Senator Barack Obama's campaign unveiled this past week a new committee featuring top African American religious leaders supporting the presidential contender's bid for the Democratic nomination.
The African American Leadership Committee, announced Tuesday, is composed of denominational heads, civil rights leaders, as well as prominent female faith leaders who believe that Obama is living out his faith and values in his public life. The committee members, both at the national and statewide levels, meet on regular conference calls to support the Illinois senator.
"This is an unprecedented group for an unprecedented candidate," said National African American Religious Committee Co-chair the Rev. Otis Moss, Jr., a civil rights legend and former chairman of the Morehouse College Board of Trustees. "As a lifelong advocate for the less fortunate and the forgotten, Senator Obama lives his faith everyday. He continues to talk about a faith that works to unite and not divide people."
Besides Moss, the national leadership committee is made up of presidents of two of the largest national Baptist conventions, the most senior Bishop of the African Methodist Episcopal Church, and prominent leaders of the Civil Rights movement such as the Rev. Dr. Joseph E. Lowery and Dr. C.T. Vivian, among others.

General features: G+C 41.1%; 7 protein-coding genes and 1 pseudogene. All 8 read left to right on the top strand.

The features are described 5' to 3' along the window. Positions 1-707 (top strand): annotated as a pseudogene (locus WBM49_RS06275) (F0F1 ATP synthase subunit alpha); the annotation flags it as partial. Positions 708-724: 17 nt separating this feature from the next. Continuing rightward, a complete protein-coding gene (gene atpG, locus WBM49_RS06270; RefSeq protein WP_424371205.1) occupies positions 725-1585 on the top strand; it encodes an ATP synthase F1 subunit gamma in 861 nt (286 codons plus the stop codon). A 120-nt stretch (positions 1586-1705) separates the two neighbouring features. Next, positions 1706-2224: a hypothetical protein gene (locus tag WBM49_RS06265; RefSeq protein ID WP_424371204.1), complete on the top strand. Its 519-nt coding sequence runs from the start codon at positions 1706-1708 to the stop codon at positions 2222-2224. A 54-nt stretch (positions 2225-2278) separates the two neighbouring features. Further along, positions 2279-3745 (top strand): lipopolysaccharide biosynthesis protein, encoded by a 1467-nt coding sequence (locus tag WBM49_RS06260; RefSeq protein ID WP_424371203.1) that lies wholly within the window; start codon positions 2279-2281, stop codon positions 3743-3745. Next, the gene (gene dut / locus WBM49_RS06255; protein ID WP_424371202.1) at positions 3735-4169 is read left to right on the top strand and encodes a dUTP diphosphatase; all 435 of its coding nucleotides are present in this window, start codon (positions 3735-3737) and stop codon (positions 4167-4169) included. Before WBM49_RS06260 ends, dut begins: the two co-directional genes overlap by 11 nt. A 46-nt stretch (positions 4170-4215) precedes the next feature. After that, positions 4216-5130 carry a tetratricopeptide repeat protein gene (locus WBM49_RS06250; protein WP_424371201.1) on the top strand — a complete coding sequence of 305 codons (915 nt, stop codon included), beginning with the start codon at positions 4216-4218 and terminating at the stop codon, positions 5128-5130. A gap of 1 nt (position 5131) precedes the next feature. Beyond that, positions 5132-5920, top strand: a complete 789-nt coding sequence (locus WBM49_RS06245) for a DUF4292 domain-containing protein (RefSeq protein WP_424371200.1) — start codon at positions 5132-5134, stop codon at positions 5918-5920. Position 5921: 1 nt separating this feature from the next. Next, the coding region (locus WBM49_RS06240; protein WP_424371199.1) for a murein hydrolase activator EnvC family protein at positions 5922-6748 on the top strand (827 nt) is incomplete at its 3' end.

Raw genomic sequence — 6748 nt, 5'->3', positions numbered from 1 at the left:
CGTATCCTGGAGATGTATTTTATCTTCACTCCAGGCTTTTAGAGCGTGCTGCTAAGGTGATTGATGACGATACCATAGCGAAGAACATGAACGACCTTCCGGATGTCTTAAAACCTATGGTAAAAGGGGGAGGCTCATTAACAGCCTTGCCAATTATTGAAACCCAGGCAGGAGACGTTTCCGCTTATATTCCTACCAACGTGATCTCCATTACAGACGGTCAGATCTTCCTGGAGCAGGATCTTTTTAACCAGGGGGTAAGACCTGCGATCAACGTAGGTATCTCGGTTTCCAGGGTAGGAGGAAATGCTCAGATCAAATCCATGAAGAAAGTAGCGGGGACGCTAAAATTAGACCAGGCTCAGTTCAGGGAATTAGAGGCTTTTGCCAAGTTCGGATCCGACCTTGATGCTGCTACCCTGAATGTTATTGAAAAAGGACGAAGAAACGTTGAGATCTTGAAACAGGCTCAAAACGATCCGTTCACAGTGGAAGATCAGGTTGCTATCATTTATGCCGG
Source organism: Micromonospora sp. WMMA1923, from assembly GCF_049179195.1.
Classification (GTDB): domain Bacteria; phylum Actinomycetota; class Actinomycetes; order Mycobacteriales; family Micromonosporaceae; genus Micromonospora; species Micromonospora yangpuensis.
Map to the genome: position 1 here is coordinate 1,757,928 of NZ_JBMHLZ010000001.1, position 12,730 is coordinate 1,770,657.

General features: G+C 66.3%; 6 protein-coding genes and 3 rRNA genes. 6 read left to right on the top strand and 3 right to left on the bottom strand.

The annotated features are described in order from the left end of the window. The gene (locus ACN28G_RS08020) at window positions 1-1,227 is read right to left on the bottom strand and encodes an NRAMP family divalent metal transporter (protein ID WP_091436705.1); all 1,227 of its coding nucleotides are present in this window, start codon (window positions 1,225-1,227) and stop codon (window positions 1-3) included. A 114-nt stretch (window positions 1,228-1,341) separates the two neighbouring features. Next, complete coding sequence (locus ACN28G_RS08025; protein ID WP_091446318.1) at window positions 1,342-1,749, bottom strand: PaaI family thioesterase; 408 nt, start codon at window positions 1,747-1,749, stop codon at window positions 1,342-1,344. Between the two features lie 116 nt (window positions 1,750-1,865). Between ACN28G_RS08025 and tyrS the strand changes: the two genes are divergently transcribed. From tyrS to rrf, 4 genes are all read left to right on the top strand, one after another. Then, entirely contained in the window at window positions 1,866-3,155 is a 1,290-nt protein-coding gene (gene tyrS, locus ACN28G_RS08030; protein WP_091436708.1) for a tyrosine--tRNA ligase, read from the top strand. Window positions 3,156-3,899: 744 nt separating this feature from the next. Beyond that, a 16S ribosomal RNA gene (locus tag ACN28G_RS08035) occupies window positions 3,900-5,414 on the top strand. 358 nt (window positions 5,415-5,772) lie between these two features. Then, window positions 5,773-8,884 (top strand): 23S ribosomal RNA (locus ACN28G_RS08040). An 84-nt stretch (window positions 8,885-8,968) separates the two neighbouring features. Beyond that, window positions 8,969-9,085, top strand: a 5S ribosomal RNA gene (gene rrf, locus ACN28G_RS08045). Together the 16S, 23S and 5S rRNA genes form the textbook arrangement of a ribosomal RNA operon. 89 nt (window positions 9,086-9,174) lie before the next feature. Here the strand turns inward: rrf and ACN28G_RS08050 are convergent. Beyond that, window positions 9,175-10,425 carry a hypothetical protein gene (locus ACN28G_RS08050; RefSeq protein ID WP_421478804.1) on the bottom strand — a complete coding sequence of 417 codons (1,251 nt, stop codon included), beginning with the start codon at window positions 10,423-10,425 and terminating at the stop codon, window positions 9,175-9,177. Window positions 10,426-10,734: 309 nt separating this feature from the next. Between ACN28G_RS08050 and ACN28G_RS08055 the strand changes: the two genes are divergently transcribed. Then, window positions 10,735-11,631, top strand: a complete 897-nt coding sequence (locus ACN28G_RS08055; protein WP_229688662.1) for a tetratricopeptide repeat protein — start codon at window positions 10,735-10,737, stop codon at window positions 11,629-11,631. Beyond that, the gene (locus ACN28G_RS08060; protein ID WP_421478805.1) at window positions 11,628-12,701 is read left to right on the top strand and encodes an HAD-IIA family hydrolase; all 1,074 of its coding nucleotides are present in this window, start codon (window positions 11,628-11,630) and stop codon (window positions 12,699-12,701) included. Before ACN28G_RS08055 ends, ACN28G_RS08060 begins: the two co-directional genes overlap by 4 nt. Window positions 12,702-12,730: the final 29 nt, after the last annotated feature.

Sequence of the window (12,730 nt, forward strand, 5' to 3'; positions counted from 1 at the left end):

The campaign made significant gains in South Carolina, where its state leadership committee includes nearly 130 senior pastors from some of the largest and most prominent churches in the state.
Obama strongly campaigned in the early voting state, reaching out to religious voters with frequent church visits, speeches on his faith, and a high-profile Gospel concert.
The campaign has so far recruited more than 200 Faith Community Contacts - grassroots church leaders who are identifying and educating voters in advance of the primary election – in 27 counties.
South Carolina ministers who are part of the Obama state committee include the Rev. Ralph Canty of Savannah Grove Baptist in Effingham, the Rev. Dr. Charles Heyward of St. James Presbyterian on James Island, the Revs. Alanza Washington of Wallingford Presbyterian in Charleston, and Julius McDowell of Big Wesley United Methodist in Hollywood.
According to the religious website Beliefnet.com, Obama is currently ranked as the Democratic candidate that speaks the most about religion by the "God-o-Meter." The "God-o-Meter" measures "God talk" in the presidential campaign.